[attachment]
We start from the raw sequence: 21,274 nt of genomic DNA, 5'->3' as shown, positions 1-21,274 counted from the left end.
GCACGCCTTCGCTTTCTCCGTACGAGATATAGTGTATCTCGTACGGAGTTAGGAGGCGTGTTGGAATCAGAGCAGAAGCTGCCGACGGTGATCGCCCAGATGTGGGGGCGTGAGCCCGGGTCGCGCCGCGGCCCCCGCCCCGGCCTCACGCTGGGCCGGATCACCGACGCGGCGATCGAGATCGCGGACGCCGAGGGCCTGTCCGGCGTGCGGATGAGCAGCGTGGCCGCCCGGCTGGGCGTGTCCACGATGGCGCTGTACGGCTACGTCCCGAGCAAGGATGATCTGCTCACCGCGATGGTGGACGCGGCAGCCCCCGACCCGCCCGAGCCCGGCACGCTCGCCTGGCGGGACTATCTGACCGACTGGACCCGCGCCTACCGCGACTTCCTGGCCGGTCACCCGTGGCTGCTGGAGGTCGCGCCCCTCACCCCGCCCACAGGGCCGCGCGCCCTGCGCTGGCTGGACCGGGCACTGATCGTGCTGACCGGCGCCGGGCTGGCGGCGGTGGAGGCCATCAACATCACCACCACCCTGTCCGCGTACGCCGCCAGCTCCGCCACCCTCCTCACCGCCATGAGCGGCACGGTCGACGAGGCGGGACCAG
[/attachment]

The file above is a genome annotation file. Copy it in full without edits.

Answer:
We start from the raw sequence: 21,274 nt of genomic DNA, 5'->3' as shown, positions 1-21,274 counted from the left end.
GCACGCCTTCGCTTTCTCCGTACGAGATATAGTGTATCTCGTACGGAGTTAGGAGGCGTGTTGGAATCAGAGCAGAAGCTGCCGACGGTGATCGCCCAGATGTGGGGGCGTGAGCCCGGGTCGCGCCGCGGCCCCCGCCCCGGCCTCACGCTGGGCCGGATCACCGACGCGGCGATCGAGATCGCGGACGCCGAGGGCCTGTCCGGCGTGCGGATGAGCAGCGTGGCCGCCCGGCTGGGCGTGTCCACGATGGCGCTGTACGGCTACGTCCCGAGCAAGGATGATCTGCTCACCGCGATGGTGGACGCGGCAGCCCCCGACCCGCCCGAGCCCGGCACGCTCGCCTGGCGGGACTATCTGACCGACTGGACCCGCGCCTACCGCGACTTCCTGGCCGGTCACCCGTGGCTGCTGGAGGTCGCGCCCCTCACCCCGCCCACAGGGCCGCGCGCCCTGCGCTGGCTGGACCGGGCACTGATCGTGCTGACCGGCGCCGGGCTGGCGGCGGTGGAGGCCATCAACATCACCACCACCCTGTCCGCGTACGCCGCCAGCTCCGCCACCCTCCTCACCGCCATGAGCGGCACGGTCGACGAGGCGGGACCAG